CB1 receptors mediate rimonabant-induced pruritic responses in mice: investigation of locus of action.Psychopharmacology (Berl) 2011; 216(3):323-31P
Cannabinoids have recently been identified as potential neuronal modulators of pruritic response, representing a potential target in the treatment of itch associated with a variety of pathophysiologic conditions. While the selective CB(1) receptor antagonist rimonabant is an established pruritic agent in both animal and clinical testing, its receptor mechanism of action and anatomical loci remain unclear.
The purpose of this study was to determine whether CB(1) receptor blockade is critical to rimonabant-induced scratching and to identify differences in scratching response based on different routes of administration. Furthermore, experiments were designed to elucidate any evidence as to whether rimonabant elicits scratching behavior through common immunologic hypersensitivity mechanisms.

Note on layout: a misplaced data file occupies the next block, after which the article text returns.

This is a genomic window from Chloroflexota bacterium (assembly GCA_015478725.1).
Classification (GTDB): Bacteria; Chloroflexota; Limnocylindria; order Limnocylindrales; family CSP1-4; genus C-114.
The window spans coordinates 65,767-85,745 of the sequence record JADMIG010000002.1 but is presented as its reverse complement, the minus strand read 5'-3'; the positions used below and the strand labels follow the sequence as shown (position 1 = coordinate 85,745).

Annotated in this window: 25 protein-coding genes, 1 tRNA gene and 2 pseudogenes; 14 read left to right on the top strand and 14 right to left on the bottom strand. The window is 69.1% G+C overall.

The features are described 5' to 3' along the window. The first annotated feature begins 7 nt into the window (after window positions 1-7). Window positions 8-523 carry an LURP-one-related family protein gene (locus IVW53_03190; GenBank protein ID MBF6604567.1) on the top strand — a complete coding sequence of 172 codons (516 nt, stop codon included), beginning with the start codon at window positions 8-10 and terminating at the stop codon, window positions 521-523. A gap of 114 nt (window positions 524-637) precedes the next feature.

Rimonabant was equally effective at producing scratching via intraperitoneal and local subcutaneous injection. This compound also produced an intense scratching response when administered intrathecally, but had no effects after intracerebroventricular administration. Repeated administration of rimonabant led to a decreased magnitude of scratching. While rimonabant-induced scratching was not attenuated either by pretreatment with the H(1) receptor antagonist loratadine or in mast cell-deficient mice, it lacked efficacy in CB(1) (-/-) mice.
Rimonabant is a potent and fully effective pruritogen when administered spinally or systemically and requires CB(1) receptors to induce scratching, suggesting an important spinal CB(1) receptor component of action. The lack of responsiveness to H(1) antagonism or mast cell deficiency supports previous findings that cannabinoids modulate itch through neuronal mechanisms, and not by traditional hypersensitivity activation.